“I specifically love that tradition of the ring and I’m reminded about it every other week because it comes up in conversation in some form or fashion.”

This tradition is special to many alumnae, even those who no longer have their ring, such as Devine. 

“I don’t even really know what happened to it and I’m very sentimental so the fact that I don’t have it is sad,” Devine said. 

There are even some STA traditions that, according to Devine, were well loved but have now been forgotten with the passage of time. Where the Windmoor building now stands is the sight of the beloved tradition of the state of the blessed mother. In May students would have May crown, they would all parade around the quad and then they would crown the blessed mother. 

“It was just beautiful and it was a lovely ceremony so when they built that building (Windmoor), those of us that knew that tradition, even though they kept the grotto of the blessed mother, it was not what it was in our time,” Devine said. 

“There was a song we sang, I doubt you still sing it, ‘the friendships we made at STA will live on forever and a day’,” Devine said. 

Teresian and other school dances are a typical part of high school life and STA culture. Because of the cancellation of last year’s Teresian due to COVID-19 restrictions, for many current STA students, this year’s Teresian tomorrow night will be their first. Dances at STA have always been special but they have also changed throughout the decades. In the 50s, Teresian was held in what is now the auditorium in M&A and nuns who worked at STA would heavily chaperone the dance.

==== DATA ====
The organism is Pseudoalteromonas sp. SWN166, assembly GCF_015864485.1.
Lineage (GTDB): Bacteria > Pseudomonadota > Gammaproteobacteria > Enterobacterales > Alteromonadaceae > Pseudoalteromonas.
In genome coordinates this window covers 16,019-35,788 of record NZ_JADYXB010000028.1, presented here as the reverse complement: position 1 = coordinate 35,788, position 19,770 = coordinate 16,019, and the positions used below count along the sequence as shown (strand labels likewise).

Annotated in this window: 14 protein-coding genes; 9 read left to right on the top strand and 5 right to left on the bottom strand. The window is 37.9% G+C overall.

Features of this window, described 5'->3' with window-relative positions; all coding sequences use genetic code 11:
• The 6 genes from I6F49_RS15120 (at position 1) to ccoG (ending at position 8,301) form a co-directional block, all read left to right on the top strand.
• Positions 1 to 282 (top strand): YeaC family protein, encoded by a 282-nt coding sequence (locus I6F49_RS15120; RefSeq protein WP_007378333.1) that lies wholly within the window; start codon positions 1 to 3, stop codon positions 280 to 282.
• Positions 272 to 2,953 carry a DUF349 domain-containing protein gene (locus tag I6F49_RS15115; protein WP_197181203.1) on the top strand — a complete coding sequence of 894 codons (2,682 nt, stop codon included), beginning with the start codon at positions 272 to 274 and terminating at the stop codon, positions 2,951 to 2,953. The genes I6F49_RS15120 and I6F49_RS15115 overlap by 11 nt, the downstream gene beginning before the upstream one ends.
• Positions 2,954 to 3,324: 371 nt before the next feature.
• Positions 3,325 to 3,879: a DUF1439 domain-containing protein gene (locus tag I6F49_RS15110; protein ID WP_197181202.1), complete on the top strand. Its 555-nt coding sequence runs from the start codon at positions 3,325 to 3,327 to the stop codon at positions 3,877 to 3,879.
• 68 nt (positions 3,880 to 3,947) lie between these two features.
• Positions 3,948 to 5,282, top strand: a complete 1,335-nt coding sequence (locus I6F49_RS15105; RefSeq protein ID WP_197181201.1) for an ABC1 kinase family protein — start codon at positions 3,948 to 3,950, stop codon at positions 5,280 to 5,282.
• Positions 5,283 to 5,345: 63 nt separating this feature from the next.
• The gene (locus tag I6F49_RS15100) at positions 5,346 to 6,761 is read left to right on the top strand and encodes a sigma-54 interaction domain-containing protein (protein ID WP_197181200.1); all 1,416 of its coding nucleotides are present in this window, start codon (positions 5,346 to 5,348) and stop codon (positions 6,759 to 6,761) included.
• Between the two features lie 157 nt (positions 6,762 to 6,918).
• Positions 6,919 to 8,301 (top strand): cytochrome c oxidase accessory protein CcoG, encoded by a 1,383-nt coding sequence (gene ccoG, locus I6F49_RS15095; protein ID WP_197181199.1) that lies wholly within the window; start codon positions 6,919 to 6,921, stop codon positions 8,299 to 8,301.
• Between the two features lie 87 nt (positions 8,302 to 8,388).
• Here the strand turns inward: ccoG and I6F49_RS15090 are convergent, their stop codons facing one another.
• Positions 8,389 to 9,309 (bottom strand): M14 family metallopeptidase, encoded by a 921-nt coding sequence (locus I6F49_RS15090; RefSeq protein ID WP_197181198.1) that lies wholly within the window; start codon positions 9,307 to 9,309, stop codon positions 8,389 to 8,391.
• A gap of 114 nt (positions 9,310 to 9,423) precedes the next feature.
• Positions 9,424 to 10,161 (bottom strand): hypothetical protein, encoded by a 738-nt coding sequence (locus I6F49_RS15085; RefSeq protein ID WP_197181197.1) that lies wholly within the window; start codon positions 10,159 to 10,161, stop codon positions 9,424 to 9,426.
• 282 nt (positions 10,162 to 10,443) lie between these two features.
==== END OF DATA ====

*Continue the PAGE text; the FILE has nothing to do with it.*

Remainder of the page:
“The nuns would all be lined up all around the top part (of the auditorium), and they would critique the clothes we had on to make sure they were modest,” Devine said.

Devine says she and her STA sisters managed to have fun despite the nuns’ watchful glare.

“We danced all the time — that was a great thing about our generation; we had great music and we danced,” Devine said. 

60 years later in 2014, there were no longer nuns supervising the dance but the school spirit remained. “The school spirit people had, they brought it to the dances, they brought it to Teresian, and they would also bring it to other schools dances as well,” Flores said.

“If you were at another school’s dance you could always count on the STA girls who were all dancing, they were singing, they were dancing like nobody was watching.” 

The forbidden “haunted” fourth floor of M&A is often joked about among current students because of its history of housing the nuns, the Sisters of St. Joseph of Carondelet, who taught in STA’s halls until 2016. But what was going to school with these nuns really like? For Devine, the nuns were tough. 

“They ruled with an iron thumb; by God, you didn’t cross those nuns,” Devine said.